President Biden issues an executive order intended to curb AI risks

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Privacy & Compliance

US President Joe Biden is looking to use a new executive order that addresses the topic of risks posed to consumers, workers, minority groups, and national security by artificial intelligence. The order will require AI developers behind systems that pose risks to the US economy, public health, national security, or safety to share the results of safety tests with the government, as per the Defense Production Act, before releasing them to the public.

Biden signed the order at the White House on Monday, requiring agencies to set the standards for that testing and address related cybersecurity, nuclear, radiological, biological, and chemical risks.

The president said that to realize the promise of AI while avoiding the risks, “we need to govern this technology.” He added that in the wrong hands, it could disrupt society through vulnerability exploitation, among other tactics.

The guardrails have prompted mixed responses

Bradley Tusk, the CEO of Tusk Ventures, a venture capital firm invested in AI and tech, welcomed the move. He said tech companies would likely oppose sharing proprietary data with the government over fears it could be given to rivals.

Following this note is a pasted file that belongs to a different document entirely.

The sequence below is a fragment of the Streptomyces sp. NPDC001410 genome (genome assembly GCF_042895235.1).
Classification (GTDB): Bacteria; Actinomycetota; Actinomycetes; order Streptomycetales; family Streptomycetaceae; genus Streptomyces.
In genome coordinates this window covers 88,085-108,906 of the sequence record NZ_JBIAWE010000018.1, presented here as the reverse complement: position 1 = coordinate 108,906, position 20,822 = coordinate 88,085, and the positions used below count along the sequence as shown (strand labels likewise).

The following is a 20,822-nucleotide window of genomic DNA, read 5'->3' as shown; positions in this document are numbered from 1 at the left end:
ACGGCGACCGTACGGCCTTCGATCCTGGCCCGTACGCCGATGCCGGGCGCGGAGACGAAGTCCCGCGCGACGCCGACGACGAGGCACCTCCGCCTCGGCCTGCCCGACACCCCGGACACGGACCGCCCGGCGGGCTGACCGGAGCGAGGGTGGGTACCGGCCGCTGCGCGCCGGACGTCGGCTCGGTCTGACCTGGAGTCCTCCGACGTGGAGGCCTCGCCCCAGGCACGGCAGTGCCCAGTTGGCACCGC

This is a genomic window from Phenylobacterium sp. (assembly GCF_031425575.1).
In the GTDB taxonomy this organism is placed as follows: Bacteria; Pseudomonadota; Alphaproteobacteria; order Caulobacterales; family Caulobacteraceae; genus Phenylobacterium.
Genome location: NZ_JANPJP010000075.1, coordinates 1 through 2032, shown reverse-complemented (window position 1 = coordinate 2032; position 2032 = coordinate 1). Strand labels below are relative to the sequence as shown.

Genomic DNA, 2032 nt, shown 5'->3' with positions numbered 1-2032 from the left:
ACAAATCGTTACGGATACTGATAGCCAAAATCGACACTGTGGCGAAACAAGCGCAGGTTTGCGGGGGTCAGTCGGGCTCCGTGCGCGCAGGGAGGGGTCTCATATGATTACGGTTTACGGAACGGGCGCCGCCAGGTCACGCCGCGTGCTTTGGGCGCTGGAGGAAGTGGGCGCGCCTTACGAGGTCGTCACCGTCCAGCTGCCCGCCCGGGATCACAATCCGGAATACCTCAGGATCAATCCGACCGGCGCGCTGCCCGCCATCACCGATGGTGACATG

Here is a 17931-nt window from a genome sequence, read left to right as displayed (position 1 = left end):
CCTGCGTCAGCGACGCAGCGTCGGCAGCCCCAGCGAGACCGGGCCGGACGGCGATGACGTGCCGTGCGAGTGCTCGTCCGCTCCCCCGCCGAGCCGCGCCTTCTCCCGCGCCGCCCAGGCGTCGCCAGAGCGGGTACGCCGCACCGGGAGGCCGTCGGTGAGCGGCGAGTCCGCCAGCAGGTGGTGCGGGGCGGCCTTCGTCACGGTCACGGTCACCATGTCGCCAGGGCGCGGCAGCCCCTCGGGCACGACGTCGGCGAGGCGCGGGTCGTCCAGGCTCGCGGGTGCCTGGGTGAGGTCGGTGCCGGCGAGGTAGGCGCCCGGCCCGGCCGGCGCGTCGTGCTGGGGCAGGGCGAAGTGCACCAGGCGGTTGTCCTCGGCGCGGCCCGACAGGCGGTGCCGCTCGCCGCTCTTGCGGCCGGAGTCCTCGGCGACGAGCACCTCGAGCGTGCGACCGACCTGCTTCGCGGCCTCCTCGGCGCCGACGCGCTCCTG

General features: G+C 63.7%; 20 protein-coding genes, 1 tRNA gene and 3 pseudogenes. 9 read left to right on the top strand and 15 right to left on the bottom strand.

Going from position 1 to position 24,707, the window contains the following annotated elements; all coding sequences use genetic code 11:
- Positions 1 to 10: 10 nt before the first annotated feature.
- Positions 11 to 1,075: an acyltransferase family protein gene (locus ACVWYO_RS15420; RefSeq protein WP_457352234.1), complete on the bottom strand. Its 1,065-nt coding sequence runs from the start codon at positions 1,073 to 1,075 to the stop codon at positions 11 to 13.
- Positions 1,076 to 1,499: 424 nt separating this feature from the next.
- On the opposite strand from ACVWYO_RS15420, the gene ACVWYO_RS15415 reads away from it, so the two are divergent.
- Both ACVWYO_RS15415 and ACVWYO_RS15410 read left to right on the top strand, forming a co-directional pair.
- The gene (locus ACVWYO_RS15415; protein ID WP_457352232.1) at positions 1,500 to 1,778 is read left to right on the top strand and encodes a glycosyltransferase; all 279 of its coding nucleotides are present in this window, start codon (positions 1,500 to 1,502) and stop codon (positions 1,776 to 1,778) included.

He added that without a “real reinforcement mechanism,” which the executive order does not seem to have, the concept means well, but adherence could be hampered.

NetChoice, a national trade association with influential tech platforms as members, described the order as an “AI Red Tape Wishlist,” which it thinks could get in the way of companies and competitors looking to enter the marketplace and significantly give the federal government more power over American innovation.

The new order goes beyond the voluntary commitments made by AI companies like OpenAI, Alphabet, and Meta Platforms earlier this year to watermark AI-generated content to make the technology safer. The order directs the Commerce Department to develop guidance for content authentication and watermarking to label items generated by AI for the sake of more transparent government communications.

On the issues of IP and AI training

The order includes a directive to evaluate the systems for IP violations. Recently, writers and visual artists have filed multiple lawsuits against tech companies developing AI, accusing them of theft for using their works as training data sets. Tech companies want to argue that US copyright law’s fair use doctrine protects usage.

The Group of Seven industrial countries plans to agree on a code of conduct for companies working on advanced AI systems, according to a G7 document. According to Max Tegmark, the president of tech policy think tank Future of Life Institute, the United States is “already far behind Europe.”

He asserts that policymakers, including those in Congress, must look out for their citizens by passing laws that can tackle threats while ensuring progress. US officials have warned that AI can supercharge the risks of bias and civil rights violations. Biden’s executive order seeks to address that by calling for guidance to landlords, federal contractors, and federal benefits programs to keep AI algorithms from being used to make problematic issues even worse.

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